Caught up by the spirit of purging, I trimmed about 70 or so “friends” from my Facebook list. If you discover you were one of them, don’t take it personally. I am just trying to streamline my virtual social circle to make it truly social based on whether or not we actually interact.
Many of the people I deleted (such a harsh word, don’t you think?) were business associates from the SVM network whose interaction with me never extended beyond accepting a “friend” request. I never exchanged messages, note mentions or even acknowledgment of comments on links or status updates. We just “work” for the same “company”, and I can contact any one of them through the Big Tent message board that constitutes our virtual corporate offices if I need to.
I kept a few of the publishing houses. Interestingly, they do respond and message and I find the information useful enough to keep them on for a while longer.
My fiction writing peeps and a few authors survived for the same reason. There is interaction.
Naturally family and friends remain; even the latter whom I have never met in person but of whom I am fond and with whom I love to engage.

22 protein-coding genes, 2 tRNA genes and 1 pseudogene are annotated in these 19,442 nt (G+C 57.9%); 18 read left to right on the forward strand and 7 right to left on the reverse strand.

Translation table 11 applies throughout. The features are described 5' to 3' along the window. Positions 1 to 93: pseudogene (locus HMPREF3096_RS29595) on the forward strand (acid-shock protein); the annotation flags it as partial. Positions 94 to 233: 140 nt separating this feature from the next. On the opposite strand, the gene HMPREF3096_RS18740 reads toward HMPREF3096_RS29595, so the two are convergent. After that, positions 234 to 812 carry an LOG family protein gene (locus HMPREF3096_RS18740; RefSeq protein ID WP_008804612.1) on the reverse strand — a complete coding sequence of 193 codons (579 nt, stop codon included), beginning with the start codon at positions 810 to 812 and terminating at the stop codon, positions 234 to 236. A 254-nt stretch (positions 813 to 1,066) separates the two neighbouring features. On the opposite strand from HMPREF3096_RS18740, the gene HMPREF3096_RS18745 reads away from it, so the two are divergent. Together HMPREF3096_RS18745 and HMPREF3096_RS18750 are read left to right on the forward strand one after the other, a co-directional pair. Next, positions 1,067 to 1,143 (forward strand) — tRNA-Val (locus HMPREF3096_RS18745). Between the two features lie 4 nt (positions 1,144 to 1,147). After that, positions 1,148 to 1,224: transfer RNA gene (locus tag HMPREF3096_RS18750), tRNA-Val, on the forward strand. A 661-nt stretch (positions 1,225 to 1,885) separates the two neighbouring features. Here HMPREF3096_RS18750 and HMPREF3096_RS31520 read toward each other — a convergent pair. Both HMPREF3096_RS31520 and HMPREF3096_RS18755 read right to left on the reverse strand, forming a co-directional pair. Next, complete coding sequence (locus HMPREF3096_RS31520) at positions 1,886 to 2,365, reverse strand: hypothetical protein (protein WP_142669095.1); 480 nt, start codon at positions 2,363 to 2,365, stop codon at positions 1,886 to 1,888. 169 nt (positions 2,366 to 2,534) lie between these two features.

Rob wondered about my Twitter feed. Would I clean house there too? So far it remains intact but it will be whittled to just friends, writers, editors and agents in the near future. I don’t have time to entertain anyone else.
Is it ruthless to use Twitter as a business tool only? I don’t think Facebook can be used unless interaction is the aim, but Twitter is more of an information exchange and networking device.
I hope no one ends up feeling bad about my “unfriending”, though if we were never friends it can’t really be seen as personal or “unfriendly”. I know that I have always felt slightly bad about myself when I have been dumped from a friends’ list or blogroll although I acknowledge that it was something I felt without cause. I can think of only a few people who have done this with intent and they are not people whose good opinion was really all that great to begin with.